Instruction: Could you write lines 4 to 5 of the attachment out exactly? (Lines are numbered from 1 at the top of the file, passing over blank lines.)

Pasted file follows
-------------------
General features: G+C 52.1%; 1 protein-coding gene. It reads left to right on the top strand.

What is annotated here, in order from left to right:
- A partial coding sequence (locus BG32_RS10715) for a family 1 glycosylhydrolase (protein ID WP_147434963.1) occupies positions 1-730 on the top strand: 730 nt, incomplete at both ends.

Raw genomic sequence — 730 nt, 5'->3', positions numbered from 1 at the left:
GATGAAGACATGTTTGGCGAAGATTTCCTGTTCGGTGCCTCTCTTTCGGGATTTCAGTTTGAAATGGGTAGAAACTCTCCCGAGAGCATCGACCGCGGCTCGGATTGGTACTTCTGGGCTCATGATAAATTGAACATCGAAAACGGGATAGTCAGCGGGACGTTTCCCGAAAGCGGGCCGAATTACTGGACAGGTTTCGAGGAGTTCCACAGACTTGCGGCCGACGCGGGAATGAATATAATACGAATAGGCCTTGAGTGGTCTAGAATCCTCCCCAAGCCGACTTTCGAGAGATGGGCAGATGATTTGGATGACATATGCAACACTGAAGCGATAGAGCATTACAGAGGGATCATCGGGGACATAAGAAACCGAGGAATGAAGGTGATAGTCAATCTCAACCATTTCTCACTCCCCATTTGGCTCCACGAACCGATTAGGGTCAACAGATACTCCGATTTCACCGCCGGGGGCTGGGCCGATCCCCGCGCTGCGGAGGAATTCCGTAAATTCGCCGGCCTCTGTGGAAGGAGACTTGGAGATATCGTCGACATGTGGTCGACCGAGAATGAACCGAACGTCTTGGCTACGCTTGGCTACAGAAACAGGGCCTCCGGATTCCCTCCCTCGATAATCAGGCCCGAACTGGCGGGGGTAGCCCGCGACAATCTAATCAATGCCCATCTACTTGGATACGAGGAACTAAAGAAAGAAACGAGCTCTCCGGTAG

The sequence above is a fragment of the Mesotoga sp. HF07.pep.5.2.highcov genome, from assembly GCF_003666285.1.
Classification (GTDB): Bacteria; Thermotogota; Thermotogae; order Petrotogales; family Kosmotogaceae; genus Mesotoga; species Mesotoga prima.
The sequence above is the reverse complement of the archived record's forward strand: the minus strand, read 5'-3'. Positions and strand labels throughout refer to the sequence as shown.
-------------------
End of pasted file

Raw genomic sequence — 730 nt, 5'->3', positions numbered from 1 at the left:
GATGAAGACATGTTTGGCGAAGATTTCCTGTTCGGTGCCTCTCTTTCGGGATTTCAGTTTGAAATGGGTAGAAACTCTCCCGAGAGCATCGACCGCGGCTCGGATTGGTACTTCTGGGCTCATGATAAATTGAACATCGAAAACGGGATAGTCAGCGGGACGTTTCCCGAAAGCGGGCCGAATTACTGGACAGGTTTCGAGGAGTTCCACAGACTTGCGGCCGACGCGGGAATGAATATAATACGAATAGGCCTTGAGTGGTCTAGAATCCTCCCCAAGCCGACTTTCGAGAGATGGGCAGATGATTTGGATGACATATGCAACACTGAAGCGATAGAGCATTACAGAGGGATCATCGGGGACATAAGAAACCGAGGAATGAAGGTGATAGTCAATCTCAACCATTTCTCACTCCCCATTTGGCTCCACGAACCGATTAGGGTCAACAGATACTCCGATTTCACCGCCGGGGGCTGGGCCGATCCCCGCGCTGCGGAGGAATTCCGTAAATTCGCCGGCCTCTGTGGAAGGAGACTTGGAGATATCGTCGACATGTGGTCGACCGAGAATGAACCGAACGTCTTGGCTACGCTTGGCTACAGAAACAGGGCCTCCGGATTCCCTCCCTCGATAATCAGGCCCGAACTGGCGGGGGTAGCCCGCGACAATCTAATCAATGCCCATCTACTTGGATACGAGGAACTAAAGAAAGAAACGAGCTCTCCGGTAG